What’s old is new! Mead across the world

Hello again folks! At the outset, let me apologise for the delay in publishing this post. I waited and waited to get some inspiration for some sketches that will go with this one. But it never came and everything got delayed. So here’s a slightly longish post without any pictures to go with it. Hope you enjoy it nevertheless…

Before we bring the discussion back home to mead in India, let’s talk about some other cultures where mead was important. In this post, let’s see what they thought of mead in Africa, Egypt, Russia, China, Americas and a last surprise item in this blog post

Let’s start with the Africa!

Mead in Africa:

Remember my first post where I talked about a bee hive sitting in a tree hollow where rain water gathered and wild yeast fermented out the resulting mixture? That’s supposed to have happened first in the hollows of the Baobab and Miombo trees in Africa almost 40,000 years ago! Dr. Garth Cambray, the founder of Makana meadery in South Africa did his doctoral research on African mead, also called iQhilika. His research tells us that this phenomenon that took place in nature was captured and improved by the African people and they were the first ones to make mead by themselves!

As people moved out of Africa they took this knowledge with them to China, Egypt and brought it to India as well! Then 5000 years back the Indian people wrote Rigveda where the first ever written account of mead is mentioned.. but I am jumping ahead. This is for the third part of this series..

Coming back to African mead. You can read more about how iQhilika was made traditionally and how it had a special place in the hearts of these African people all those years back here:


T’ej from Ethiopia, known as Meis from Eritrea is also quite a well known mead. T’ej is a very high alcohol sweet mead, but there is a lighter option available called Berz. T’ej and Meis came into existence much after iQhilika. Only about 2000 years back.. Here’s a good article about T’ej:

A toast to your health… or as they say in Amharic, letenachin!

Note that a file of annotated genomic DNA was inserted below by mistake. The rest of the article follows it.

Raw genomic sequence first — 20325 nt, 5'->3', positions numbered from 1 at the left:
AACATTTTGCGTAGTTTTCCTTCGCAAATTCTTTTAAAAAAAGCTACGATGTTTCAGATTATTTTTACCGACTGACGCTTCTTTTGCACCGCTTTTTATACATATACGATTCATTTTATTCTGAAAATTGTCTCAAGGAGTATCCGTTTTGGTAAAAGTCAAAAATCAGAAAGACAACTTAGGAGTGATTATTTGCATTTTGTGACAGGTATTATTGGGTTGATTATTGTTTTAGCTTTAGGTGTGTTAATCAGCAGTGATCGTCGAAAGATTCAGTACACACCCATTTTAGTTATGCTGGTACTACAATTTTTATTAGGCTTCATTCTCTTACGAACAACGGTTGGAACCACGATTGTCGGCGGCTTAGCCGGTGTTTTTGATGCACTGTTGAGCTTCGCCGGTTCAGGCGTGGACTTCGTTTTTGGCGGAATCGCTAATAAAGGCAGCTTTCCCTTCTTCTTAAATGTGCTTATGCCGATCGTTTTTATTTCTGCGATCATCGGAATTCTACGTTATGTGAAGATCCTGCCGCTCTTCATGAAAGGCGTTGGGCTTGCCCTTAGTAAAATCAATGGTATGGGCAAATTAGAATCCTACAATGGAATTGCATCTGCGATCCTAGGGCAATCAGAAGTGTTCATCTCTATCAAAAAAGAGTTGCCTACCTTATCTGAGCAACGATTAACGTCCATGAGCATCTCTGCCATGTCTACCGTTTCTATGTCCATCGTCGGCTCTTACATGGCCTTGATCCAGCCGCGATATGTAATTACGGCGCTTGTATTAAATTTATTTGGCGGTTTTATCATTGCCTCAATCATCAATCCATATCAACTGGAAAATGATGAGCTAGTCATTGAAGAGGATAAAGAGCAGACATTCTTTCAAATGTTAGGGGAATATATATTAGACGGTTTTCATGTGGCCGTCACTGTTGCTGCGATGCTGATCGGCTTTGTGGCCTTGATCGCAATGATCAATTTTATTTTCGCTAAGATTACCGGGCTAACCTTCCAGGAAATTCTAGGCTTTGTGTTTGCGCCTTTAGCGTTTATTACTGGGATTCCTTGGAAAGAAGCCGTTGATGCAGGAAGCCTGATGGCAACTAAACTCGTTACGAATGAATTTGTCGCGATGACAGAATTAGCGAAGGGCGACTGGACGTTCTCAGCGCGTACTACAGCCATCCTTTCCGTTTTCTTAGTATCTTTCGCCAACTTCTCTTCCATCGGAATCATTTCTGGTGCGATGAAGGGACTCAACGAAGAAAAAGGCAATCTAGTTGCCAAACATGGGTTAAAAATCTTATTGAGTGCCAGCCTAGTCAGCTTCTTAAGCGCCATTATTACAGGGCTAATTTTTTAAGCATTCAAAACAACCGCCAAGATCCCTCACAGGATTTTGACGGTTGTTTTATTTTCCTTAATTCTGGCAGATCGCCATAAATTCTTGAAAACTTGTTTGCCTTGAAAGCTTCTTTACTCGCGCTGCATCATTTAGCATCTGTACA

Let’s move out of Africa now and go to mysterious land of mummies.. Egypt.

Mead in Egypt:

Now I had to string this information from a lot of different sources, so no uplink in the Egypt section.

Everyone who knows anything about alcohol knows about Ninkasi, the Egyptian goddess of fermentation. But do they know about Min, the Egyptian god of fertility? His description is “master of wild bees” and is also known to be closely associated with mead drinking. You will find that in almost all cultures mead drinking is associated with fertility and Egyptians are no exception.

There’s a school of people who think that the ancient honey hunting parties in Egypt brought some water from the tree hollows back in their water skins. This water, unknown to them, was mixed with some honey lying there about in the trees, along with some wild yeast. After a few days these skins puffed up due to the ongoing fermentation and when the stuff inside was consumed by the owners they realised that this is something delicious! They then reverse engineered the mead from here. A similar story to what happened way way south in the other hemisphere in South of Africa, but with the same delicious result nevertheless.

We have no way to find out what happened exactly, so let’s assume that both the stories happened and we are very happy that they did happen.

Mead in Russia:

Mead, or Medovukha as it is called in Russia was consumed to sustain strong winters and frosts. It used to be fermented over as many as 20 years! The rise and fall of medovukha to be eclipsed by rise of vodka in Russia has been summarised well in this article.


Mead in China:

Now in China, some 7000 years BC, that’s 9 millennia ago, people used some earthen pots to ferment their tipples in. Good scientists at UPenn, Princeton, and quite a few universities and departments in China came together to study these pots in detail and find out what it was that they brewed all those years ago. They found out that the ingredients in these earthen pots indicated the use of rice, honey and some fruit!

Here’s a link that tells you how they did it in detail (geekiest link alert), it’s actually the scientific paper on the subject:


Mead in the Americas

Mayans used to make mead, called balché from bark of a leguminous tree and honey and… but wait, there’s a very short article about Balché on Wikipedia.

Make sure you read how it was consumed(?) for maximum inebriation. What all people will do to get high…


Mead in Islam:

And before we move on to mead in India, as a pleasant surprise, last but not the least, mead or a mead like beverage that has been described by Abu Yusuf Ya’qub ibn Ishaq al-Kindi in a medical formulary called Aqrabadhin of Al–Kindi. A very carefully written article and a very good read about how every religion is tolerant really:


Take your time to digest this last bit of a shocker, and I will work on that third and last post in this section to bring this ship back home to India.

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